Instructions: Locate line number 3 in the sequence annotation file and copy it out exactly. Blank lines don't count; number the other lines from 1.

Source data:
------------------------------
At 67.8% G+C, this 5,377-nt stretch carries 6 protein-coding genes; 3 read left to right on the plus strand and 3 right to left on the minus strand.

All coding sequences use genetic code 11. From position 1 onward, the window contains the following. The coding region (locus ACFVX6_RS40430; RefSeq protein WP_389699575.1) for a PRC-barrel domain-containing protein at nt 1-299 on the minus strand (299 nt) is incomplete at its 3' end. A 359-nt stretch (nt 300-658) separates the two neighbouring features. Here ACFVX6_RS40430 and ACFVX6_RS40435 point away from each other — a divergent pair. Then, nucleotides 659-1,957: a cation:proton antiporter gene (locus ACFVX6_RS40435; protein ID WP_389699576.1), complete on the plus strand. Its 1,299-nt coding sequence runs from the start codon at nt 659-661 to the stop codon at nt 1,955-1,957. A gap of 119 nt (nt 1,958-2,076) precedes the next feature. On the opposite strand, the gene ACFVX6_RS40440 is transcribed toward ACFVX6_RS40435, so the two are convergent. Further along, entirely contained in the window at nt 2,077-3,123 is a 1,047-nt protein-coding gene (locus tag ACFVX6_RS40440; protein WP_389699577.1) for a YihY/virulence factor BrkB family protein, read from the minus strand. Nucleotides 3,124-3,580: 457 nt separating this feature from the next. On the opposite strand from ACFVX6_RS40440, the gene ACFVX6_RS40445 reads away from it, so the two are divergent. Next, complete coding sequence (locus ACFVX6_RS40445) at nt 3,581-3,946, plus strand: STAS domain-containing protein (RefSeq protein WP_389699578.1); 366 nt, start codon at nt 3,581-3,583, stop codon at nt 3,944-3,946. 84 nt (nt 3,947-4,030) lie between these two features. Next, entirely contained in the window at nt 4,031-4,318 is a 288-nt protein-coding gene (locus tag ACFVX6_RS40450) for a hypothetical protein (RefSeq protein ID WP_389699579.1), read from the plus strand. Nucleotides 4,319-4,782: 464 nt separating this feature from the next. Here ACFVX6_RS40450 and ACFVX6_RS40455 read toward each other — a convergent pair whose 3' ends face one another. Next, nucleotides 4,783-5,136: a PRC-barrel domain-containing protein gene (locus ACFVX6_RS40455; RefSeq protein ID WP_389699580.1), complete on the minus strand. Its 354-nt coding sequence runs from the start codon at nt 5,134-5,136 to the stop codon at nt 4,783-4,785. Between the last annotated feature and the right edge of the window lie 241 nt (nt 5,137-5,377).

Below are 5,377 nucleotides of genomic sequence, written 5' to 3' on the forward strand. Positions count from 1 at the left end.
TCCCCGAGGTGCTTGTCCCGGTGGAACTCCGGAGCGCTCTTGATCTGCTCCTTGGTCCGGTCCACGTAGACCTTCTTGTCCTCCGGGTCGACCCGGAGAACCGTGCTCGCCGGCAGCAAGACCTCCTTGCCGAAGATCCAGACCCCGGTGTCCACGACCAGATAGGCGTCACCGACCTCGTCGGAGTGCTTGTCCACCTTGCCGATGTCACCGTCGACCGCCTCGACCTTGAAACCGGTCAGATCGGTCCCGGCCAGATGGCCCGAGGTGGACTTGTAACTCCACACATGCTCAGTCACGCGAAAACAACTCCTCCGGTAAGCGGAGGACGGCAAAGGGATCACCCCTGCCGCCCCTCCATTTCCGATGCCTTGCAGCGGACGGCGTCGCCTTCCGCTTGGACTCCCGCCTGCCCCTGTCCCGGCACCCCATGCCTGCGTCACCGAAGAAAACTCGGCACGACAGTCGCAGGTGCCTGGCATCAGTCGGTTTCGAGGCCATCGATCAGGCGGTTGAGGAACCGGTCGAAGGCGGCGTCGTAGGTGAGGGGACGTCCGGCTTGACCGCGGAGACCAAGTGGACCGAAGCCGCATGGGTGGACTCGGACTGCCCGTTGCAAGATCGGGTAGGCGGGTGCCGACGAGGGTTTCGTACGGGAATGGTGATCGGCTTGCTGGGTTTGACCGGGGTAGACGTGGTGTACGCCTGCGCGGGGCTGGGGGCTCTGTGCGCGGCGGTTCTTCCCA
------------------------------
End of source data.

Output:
Below are 5,377 nucleotides of genomic sequence, written 5' to 3' on the forward strand. Positions count from 1 at the left end.